Throw in a rapidly aging core of Paul Pierce, Kevin Garnett, and Ray Allen, and couple that with a surprising lack of intensity on the offensive and defensive boards, and you have a little reason for concern.

Los Angeles is battling familiar demons in their inconsistent point guard play and their equally inconsistent defense, which, in recent weeks, has seemed to relapse to the days of old.

For awhile it seemed the Lakers had finally grasped the importance of sustained effort on the defensive end, only to see that theory go up in smoke as soon as their road schedule started.

They had shown glimpses of their potential by holding 11 straight opponents under the 100 point mark, but over the past four games each opponent has breached that mark.

The Lakers have the most balanced offense in the league so their ability to score at will helps mask their constant lapses in defense, but their inability to keep opposing guards out of the lane is more troubling.

If the Lakers can keep guards out of the lane, then the defense has to worry less about rotating over to help, but once penetrated, the Lakers have looked slow and confused on their assignments.

This has led to numerous open looks at the rim and kick-outs to unguarded players whose defender left in an effort to provide help in the paint once the perimeter had been penetrated.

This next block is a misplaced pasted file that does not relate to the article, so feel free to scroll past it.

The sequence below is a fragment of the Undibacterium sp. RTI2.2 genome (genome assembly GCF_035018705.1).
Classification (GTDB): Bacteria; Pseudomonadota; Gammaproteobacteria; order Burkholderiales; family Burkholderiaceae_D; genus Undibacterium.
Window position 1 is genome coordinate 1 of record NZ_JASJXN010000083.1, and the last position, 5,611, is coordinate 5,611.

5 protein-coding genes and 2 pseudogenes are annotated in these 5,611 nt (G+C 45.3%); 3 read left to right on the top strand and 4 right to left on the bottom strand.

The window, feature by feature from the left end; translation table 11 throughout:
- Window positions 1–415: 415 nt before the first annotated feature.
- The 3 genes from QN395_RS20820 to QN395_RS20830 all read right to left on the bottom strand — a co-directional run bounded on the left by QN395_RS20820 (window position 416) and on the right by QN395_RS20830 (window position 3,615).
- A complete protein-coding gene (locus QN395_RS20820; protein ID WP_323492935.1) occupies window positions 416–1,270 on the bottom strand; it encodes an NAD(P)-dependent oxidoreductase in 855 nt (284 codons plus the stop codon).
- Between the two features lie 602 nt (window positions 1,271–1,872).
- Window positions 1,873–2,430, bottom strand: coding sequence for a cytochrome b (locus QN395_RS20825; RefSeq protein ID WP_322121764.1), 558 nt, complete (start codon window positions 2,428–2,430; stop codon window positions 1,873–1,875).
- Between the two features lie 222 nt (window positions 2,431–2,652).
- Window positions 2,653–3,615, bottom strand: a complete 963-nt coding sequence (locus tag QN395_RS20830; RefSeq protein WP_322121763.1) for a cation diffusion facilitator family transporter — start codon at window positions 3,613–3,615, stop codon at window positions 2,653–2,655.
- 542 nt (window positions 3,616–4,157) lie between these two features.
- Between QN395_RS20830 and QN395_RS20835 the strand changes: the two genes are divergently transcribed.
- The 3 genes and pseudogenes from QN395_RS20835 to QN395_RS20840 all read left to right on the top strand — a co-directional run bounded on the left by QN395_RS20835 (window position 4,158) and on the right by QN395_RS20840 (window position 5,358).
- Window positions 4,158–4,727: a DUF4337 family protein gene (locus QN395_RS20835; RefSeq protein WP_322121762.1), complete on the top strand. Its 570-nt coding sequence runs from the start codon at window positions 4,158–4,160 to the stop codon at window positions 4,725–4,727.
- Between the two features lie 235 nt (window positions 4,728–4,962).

Those issues have the potential to turn into glaring problems with both teams, and on top of all of that, they are both currently dealing with injuries to key players.

Boston has been without Paul Pierce for the past four games, and Kevin Garnett had to sit out the Phoenix loss due to pain and soreness in his knee, something that must send shivers down the spines of the Boston faithful.

Los Angeles has been without the services of forward Ron Artest due to a concussion suffered after the Lakers' loss to Cleveland on Christmas Day.

All three players are integral parts of their teams' schemes, and their continued absence could have devastating effects on the chemistry and cohesion elements of both teams.

Still, with all the concerns surrounding each team the Lakers have the best overall record in the NBA and maintain a three game lead in the rugged Western Conference, while the Celtics have only slipped one-and-a-half game behind Cleveland and own a victory in their sole matchup.

Although fans of Orlando and Cleveland will argue this, when healthy the Lakers and Celtics remain the teams to beat in the race for the 2010 NBA championship.

They are the most complete teams in the league and have the added advantage of understanding exactly what it takes to reach the top of the NBA mountain.

They have proved to be vulnerable in the span of one game, but the playoffs are what each team was built for, and they each have the coaching, experience, and leadership of players who are battle-tested and approved.

The recent slides of both teams have revealed insight into the areas where they may be weak at the point of attack, but those concerns are not likely to plague them the entire course of a seven game series.

Barring further injuries the Boston Celtics and Los Angeles Lakers remain a step above the competition and still hold the designation of being the class of the NBA.